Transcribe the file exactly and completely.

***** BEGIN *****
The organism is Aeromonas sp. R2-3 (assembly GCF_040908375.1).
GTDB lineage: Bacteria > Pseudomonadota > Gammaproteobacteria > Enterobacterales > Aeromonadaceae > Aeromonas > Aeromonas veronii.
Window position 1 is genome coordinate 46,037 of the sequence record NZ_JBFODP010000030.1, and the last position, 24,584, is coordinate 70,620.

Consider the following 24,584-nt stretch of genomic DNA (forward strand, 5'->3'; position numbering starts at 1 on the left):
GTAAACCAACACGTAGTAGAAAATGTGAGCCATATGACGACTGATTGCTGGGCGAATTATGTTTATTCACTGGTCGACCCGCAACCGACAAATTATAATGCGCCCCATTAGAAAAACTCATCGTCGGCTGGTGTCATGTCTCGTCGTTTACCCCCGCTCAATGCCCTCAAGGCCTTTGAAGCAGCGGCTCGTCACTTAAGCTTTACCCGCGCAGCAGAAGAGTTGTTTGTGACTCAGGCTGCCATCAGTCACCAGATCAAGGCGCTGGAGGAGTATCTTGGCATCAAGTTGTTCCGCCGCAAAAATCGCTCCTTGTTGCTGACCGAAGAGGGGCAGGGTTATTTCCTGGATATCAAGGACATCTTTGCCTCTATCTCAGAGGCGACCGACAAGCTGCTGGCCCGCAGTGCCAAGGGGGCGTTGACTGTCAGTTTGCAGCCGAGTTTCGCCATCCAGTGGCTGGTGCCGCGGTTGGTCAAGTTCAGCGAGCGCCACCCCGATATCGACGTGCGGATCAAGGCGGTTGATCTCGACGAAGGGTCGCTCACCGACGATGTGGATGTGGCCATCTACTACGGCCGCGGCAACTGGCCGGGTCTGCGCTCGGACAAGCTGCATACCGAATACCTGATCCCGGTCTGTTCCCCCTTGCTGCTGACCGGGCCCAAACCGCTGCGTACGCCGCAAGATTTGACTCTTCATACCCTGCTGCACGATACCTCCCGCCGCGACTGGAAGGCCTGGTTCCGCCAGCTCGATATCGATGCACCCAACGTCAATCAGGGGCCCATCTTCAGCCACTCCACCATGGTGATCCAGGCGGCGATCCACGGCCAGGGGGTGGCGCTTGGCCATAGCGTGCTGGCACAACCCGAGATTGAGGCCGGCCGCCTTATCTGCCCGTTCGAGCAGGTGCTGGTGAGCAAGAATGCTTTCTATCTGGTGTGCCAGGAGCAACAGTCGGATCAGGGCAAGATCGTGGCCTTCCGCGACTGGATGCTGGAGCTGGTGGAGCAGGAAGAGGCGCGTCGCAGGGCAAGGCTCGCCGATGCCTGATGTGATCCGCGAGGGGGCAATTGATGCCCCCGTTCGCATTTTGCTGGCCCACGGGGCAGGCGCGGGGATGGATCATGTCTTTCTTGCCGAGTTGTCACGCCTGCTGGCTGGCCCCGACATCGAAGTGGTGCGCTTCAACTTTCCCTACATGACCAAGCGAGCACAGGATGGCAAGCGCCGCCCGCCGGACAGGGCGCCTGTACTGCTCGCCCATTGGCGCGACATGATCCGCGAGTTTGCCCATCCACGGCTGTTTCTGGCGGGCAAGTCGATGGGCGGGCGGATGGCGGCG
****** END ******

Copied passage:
The organism is Aeromonas sp. R2-3 (assembly GCF_040908375.1).
GTDB lineage: Bacteria > Pseudomonadota > Gammaproteobacteria > Enterobacterales > Aeromonadaceae > Aeromonas > Aeromonas veronii.
Window position 1 is genome coordinate 46,037 of the sequence record NZ_JBFODP010000030.1, and the last position, 24,584, is coordinate 70,620.

Consider the following 24,584-nt stretch of genomic DNA (forward strand, 5'->3'; position numbering starts at 1 on the left):
GTAAACCAACACGTAGTAGAAAATGTGAGCCATATGACGACTGATTGCTGGGCGAATTATGTTTATTCACTGGTCGACCCGCAACCGACAAATTATAATGCGCCCCATTAGAAAAACTCATCGTCGGCTGGTGTCATGTCTCGTCGTTTACCCCCGCTCAATGCCCTCAAGGCCTTTGAAGCAGCGGCTCGTCACTTAAGCTTTACCCGCGCAGCAGAAGAGTTGTTTGTGACTCAGGCTGCCATCAGTCACCAGATCAAGGCGCTGGAGGAGTATCTTGGCATCAAGTTGTTCCGCCGCAAAAATCGCTCCTTGTTGCTGACCGAAGAGGGGCAGGGTTATTTCCTGGATATCAAGGACATCTTTGCCTCTATCTCAGAGGCGACCGACAAGCTGCTGGCCCGCAGTGCCAAGGGGGCGTTGACTGTCAGTTTGCAGCCGAGTTTCGCCATCCAGTGGCTGGTGCCGCGGTTGGTCAAGTTCAGCGAGCGCCACCCCGATATCGACGTGCGGATCAAGGCGGTTGATCTCGACGAAGGGTCGCTCACCGACGATGTGGATGTGGCCATCTACTACGGCCGCGGCAACTGGCCGGGTCTGCGCTCGGACAAGCTGCATACCGAATACCTGATCCCGGTCTGTTCCCCCTTGCTGCTGACCGGGCCCAAACCGCTGCGTACGCCGCAAGATTTGACTCTTCATACCCTGCTGCACGATACCTCCCGCCGCGACTGGAAGGCCTGGTTCCGCCAGCTCGATATCGATGCACCCAACGTCAATCAGGGGCCCATCTTCAGCCACTCCACCATGGTGATCCAGGCGGCGATCCACGGCCAGGGGGTGGCGCTTGGCCATAGCGTGCTGGCACAACCCGAGATTGAGGCCGGCCGCCTTATCTGCCCGTTCGAGCAGGTGCTGGTGAGCAAGAATGCTTTCTATCTGGTGTGCCAGGAGCAACAGTCGGATCAGGGCAAGATCGTGGCCTTCCGCGACTGGATGCTGGAGCTGGTGGAGCAGGAAGAGGCGCGTCGCAGGGCAAGGCTCGCCGATGCCTGATGTGATCCGCGAGGGGGCAATTGATGCCCCCGTTCGCATTTTGCTGGCCCACGGGGCAGGCGCGGGGATGGATCATGTCTTTCTTGCCGAGTTGTCACGCCTGCTGGCTGGCCCCGACATCGAAGTGGTGCGCTTCAACTTTCCCTACATGACCAAGCGAGCACAGGATGGCAAGCGCCGCCCGCCGGACAGGGCGCCTGTACTGCTCGCCCATTGGCGCGACATGATCCGCGAGTTTGCCCATCCACGGCTGTTTCTGGCGGGCAAGTCGATGGGCGGGCGGATGGCGGCG